[Distutils] People want CPAN :-)
ssteinerx at gmail.com
Sat Nov 7 15:30:45 CET 2009
On Nov 7, 2009, at 3:20 AM, Ben Finney wrote:
> Guido van Rossum <guido at python.org> writes:
>> On Fri, Nov 6, 2009 at 2:52 PM, David Lyon
>> <david.lyon at preisshare.net> wrote:
> I think buildbot-style test runs for PyPI packages would raise average
> package quality on PyPI.
Please excuse the cross-post but I wanted to make sure that all these
"CPAN for Python" discussions got this message and I've lost track of
which list which part of what discussion had occurred on.
We are currently extending our distutils/Distribute test system to
include installation of a broad range of packages as part of the pre-
release process for a future release of Distribute and as part of our
"smoke" test for distutils/Distribute. Eventually, the goal is to
integrate this with our buildbot system but that's a ways off.
Our goal is to install a range of packages and, where practicable,
actually run and record any errors with the packages' individual test
Right now, our "smoke" test only does Twisted and numpy. We've
discussed how to collect test results from Twisted trial and we'll be
working on similar things for other test runners (nose et al.). For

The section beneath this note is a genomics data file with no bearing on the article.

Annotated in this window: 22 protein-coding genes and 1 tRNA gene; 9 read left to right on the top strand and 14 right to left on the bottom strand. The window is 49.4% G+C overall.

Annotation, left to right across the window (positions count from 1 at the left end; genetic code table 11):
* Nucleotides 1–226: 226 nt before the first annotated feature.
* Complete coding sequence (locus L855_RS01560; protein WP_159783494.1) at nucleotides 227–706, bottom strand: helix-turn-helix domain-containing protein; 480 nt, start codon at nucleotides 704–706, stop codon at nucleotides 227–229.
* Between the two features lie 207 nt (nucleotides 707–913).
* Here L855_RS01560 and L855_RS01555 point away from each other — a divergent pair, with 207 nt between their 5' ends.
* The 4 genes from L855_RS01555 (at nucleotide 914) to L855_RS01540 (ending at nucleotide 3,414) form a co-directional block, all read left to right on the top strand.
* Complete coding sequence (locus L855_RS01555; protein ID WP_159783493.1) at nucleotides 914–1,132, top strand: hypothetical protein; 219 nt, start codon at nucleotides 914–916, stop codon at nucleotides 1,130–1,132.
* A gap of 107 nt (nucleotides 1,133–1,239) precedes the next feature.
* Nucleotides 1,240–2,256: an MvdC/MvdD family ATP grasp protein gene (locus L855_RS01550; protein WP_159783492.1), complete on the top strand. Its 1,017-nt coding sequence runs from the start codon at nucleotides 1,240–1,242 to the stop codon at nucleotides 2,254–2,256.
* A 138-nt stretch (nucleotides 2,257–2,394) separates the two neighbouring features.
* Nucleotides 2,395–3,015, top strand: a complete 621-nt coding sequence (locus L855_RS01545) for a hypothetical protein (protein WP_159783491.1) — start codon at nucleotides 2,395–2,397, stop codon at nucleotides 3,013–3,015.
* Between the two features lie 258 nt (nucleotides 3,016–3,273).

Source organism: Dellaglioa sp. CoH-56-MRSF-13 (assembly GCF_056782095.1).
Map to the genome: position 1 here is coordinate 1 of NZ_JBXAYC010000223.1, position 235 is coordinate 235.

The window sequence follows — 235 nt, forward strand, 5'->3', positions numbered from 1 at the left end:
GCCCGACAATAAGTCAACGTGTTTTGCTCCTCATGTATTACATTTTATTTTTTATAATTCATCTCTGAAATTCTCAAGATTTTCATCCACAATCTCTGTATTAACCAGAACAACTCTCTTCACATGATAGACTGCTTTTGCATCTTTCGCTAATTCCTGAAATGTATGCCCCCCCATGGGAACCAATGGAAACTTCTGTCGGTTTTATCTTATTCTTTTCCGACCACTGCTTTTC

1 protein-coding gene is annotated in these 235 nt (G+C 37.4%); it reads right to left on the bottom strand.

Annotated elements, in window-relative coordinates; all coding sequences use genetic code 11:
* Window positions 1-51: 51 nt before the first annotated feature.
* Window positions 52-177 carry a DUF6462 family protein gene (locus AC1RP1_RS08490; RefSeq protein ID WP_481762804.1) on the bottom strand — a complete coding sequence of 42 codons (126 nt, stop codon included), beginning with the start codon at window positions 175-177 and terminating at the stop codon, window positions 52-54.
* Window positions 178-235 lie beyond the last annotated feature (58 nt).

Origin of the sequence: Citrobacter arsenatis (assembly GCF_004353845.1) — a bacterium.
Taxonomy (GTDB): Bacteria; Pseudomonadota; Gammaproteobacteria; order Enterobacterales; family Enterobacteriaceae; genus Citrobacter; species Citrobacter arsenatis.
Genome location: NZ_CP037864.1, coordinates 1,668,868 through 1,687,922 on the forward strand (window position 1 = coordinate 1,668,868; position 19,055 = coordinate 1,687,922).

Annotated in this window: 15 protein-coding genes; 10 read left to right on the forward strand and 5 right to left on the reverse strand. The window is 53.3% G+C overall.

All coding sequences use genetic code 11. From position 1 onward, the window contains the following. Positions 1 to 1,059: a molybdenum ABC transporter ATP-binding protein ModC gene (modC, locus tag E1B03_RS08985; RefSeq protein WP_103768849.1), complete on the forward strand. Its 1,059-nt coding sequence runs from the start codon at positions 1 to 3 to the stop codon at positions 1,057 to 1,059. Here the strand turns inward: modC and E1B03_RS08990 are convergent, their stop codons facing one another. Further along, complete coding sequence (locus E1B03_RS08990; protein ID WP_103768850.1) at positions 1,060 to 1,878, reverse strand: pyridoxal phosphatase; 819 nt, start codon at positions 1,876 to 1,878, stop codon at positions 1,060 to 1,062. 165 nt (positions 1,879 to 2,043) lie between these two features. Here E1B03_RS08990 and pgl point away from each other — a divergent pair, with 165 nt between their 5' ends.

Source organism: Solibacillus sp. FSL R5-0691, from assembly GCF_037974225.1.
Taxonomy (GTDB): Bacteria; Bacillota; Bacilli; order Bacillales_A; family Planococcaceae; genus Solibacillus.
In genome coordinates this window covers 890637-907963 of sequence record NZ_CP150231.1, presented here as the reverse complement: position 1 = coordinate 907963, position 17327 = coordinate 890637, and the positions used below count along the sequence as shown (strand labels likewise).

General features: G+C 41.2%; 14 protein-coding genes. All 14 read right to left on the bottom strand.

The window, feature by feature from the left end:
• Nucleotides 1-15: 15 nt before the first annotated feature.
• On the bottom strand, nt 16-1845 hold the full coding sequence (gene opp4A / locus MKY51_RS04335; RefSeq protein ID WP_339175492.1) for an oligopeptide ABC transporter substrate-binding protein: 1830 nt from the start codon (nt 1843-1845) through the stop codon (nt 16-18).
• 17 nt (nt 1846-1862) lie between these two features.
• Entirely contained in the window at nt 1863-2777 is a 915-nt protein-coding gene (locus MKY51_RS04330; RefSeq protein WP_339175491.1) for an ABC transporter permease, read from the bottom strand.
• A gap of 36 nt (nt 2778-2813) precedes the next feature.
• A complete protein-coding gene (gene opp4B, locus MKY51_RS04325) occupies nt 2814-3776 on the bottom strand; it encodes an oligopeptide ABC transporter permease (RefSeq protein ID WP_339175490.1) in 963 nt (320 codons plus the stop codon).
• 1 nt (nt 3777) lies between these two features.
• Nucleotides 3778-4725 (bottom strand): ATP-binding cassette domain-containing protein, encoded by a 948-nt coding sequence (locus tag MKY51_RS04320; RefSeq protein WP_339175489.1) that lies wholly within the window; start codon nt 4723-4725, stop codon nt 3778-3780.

Twisted, we're going to install and test both the current release
version and an svn checkout from trunk.
It would be an extension of that concept to install and test *all*
packages from PyPI but would, obviously, take considerable horsepower
(and time) to run such an exhaustive test (especially if we're talking
about 2.4?, 2.5, 2.6, 2.7, and 3.1+.
Right now I'm extending the configuration file for our smoke test to
allow for various test runners (e.g. nose, twisted trial, etc.) so we
can "smoke out" more installation problems and/or failed tests after
For the first pass, I'm just focusing on Twisted and trial, then
numpy, then finding packages that support nose so that I can collect
the data on what ran, what passed, and what didn't. I'm planning on
collecting this all in a database and making some simple API so that
it can be mined by very simple apps later.
At the point where that infrastructure is in place, we could pretty
easily mine the data to do all kinds of crazy things people have
* A ranking system of test coverage
* Complexity analysis
* Test coverage
* Run pylint, pyflakes, 2to3, whatever automated measurement tools
over the code
* Send test failure messages to maintainers (maybe with opt-in in the
We're actively working on this right now; anyone who wants to lend a
hand is welcome to contact me off-list and we can talk about what
types of things we are needing and where we could use a hand.
All in all, I think this could be a big leap forward for the Python
distribution ecosystem whether or not we eventually write the PyPan I
wished for as a new Perl refugee.
More information about the Distutils-SIG